Speaking in Myanmar Thursday, where he has been training young footballers, the former England star -- who was playing in the FA cup semi-final as the horrors unfolded -- said the record had finally been set straight.
"I knew that it was a lie when they said the Liverpool fans caused the disaster and they said the Liverpool fans robbed the bodies. I knew that's not true," he said, of false reports at the time that fans had stolen from the dead.
"I am happy... the truth has come out," he said, welcoming a new inquiry into the tragedy at a FA Cup semi-final match between Liverpool and Nottingham Forest.
"But for me, the most important thing is the truth to be told. Another truth has been told. The Liverpool fans are now free of any blame."
Relatives of the dead are calling for an immediate criminal investigation after the Hillsborough Independent Panel report released earlier this month found that police attempted to cover up their failings in the aftermath of the crush which caused the darkest day in English football history.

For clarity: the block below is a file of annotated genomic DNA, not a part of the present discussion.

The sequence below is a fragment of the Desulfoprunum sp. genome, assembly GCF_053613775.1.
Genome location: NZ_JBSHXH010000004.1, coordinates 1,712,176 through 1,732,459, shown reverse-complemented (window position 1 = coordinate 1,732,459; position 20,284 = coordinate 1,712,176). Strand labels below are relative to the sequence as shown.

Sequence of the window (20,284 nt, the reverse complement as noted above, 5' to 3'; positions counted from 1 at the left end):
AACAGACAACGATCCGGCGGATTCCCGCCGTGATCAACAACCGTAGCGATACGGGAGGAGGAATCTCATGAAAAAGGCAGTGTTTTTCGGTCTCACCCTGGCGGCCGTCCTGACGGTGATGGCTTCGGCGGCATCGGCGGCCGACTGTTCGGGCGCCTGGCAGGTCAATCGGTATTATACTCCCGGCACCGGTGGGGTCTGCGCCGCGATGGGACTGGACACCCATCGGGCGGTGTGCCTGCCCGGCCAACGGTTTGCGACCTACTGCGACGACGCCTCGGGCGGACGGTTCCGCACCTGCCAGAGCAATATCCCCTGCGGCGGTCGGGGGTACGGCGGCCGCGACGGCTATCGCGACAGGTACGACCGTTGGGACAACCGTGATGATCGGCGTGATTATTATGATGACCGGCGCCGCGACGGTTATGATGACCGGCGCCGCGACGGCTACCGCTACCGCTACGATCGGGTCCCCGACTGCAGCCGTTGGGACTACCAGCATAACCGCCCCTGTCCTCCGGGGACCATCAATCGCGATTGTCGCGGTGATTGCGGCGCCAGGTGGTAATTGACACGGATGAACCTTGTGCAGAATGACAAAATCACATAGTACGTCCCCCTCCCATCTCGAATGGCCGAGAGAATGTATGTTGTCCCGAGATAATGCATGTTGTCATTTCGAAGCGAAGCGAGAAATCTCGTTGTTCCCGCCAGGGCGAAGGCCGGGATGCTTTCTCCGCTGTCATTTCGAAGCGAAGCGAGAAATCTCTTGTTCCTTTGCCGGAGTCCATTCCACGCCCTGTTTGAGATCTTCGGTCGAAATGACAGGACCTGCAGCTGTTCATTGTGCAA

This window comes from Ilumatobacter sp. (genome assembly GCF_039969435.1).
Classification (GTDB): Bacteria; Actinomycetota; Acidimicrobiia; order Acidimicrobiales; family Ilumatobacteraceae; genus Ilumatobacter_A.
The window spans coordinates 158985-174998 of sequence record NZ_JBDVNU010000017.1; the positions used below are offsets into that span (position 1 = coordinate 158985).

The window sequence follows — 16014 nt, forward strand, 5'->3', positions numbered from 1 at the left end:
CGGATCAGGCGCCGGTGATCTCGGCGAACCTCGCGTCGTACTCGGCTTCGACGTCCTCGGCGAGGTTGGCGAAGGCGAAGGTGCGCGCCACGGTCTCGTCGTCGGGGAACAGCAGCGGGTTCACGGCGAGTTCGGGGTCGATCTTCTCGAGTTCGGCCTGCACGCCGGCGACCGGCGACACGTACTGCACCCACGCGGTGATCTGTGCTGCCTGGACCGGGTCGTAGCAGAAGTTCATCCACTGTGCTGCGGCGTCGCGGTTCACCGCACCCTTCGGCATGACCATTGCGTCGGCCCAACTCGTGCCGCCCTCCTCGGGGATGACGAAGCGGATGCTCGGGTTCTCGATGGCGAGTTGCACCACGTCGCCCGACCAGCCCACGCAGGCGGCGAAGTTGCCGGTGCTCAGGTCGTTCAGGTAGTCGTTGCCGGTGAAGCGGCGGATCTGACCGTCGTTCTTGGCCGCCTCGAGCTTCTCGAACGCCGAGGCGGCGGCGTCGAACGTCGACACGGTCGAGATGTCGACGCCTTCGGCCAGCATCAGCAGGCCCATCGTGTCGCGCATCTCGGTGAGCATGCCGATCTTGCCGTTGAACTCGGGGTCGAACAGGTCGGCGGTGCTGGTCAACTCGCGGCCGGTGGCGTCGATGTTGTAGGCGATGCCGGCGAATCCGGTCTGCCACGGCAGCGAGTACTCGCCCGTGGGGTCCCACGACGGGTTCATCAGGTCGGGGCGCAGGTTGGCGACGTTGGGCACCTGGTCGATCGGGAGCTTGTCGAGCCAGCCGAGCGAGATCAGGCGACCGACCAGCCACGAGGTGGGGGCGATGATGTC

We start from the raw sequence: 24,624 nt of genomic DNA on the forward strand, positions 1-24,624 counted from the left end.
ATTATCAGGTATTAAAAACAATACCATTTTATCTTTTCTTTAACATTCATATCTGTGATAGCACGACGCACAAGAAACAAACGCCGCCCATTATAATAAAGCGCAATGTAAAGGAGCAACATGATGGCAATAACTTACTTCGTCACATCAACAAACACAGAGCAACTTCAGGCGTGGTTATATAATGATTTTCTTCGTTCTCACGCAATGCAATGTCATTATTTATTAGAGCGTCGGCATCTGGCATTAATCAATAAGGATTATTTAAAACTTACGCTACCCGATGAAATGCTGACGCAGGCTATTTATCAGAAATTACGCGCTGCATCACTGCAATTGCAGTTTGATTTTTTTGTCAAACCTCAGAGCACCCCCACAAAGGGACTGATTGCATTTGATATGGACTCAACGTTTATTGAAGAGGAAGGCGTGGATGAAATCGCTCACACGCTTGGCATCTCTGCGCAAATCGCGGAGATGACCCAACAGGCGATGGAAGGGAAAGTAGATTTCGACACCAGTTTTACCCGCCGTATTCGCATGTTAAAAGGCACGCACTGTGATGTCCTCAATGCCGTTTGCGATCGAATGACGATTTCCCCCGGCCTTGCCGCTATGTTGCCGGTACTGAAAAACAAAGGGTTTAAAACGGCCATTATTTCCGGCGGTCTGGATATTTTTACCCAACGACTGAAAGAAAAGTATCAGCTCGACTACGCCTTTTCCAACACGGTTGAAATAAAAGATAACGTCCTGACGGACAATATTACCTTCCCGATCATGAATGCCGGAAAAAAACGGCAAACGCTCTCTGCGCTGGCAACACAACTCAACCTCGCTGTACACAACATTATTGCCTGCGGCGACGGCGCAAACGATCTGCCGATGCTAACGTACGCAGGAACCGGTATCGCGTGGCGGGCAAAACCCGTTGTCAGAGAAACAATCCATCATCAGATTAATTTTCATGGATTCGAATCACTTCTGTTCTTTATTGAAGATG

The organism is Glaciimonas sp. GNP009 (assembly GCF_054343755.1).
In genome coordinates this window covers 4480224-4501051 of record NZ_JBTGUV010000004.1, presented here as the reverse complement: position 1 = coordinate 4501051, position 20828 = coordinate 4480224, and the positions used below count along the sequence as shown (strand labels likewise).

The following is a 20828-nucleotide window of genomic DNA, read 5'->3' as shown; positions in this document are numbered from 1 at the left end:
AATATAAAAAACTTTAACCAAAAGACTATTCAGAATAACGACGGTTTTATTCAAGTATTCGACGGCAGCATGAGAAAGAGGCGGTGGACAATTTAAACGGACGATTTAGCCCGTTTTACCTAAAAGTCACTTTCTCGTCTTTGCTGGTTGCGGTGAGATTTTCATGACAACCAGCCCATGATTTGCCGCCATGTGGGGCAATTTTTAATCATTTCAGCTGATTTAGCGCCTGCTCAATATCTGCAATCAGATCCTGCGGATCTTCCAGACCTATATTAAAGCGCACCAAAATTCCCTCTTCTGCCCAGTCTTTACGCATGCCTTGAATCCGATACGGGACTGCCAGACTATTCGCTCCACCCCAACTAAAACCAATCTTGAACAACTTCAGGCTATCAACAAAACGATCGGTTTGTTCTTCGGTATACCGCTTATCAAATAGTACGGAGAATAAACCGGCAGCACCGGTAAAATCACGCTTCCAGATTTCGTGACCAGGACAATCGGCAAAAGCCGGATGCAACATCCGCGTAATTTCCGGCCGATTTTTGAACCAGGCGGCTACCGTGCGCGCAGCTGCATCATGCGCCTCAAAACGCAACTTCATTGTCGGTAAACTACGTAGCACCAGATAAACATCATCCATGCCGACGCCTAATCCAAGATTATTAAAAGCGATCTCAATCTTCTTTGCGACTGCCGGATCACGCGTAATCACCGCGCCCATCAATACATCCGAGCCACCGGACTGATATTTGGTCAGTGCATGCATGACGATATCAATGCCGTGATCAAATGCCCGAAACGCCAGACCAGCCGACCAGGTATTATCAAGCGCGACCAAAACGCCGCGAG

The Anfield hero is in Myanmar for a week, holding training sessions with youngsters and coaches in the former army-ruled country, which is currently ranked a lowly 183rd by FIFA, football's governing body.
Barnes, who sparkled as a winger for Liverpool and England before going into management, said Myanmar's young footballers were as talented as their contemporaries anywhere in the world.
"They've got skill. They've got good ability. They've got techniques. All they need is the opportunity," he said after a coaching session with dozens of youngsters at the Thuwanna Stadium in Yangon.
"A nine or ten-year-old boy in Myanmar is not different from a nine or ten-year-old boy in England. The boy in England or Brazil or Germany may have more opportunity and more experience. When they (Myanmar players) have the same experience and same exposure and same opportunity, they can be equal."
In November Football's governing body FIFA lifted a ban on Myanmar's participation in the 2018 World Cup which was imposed after a riot in Yangon forced an international against Oman to be abandoned.
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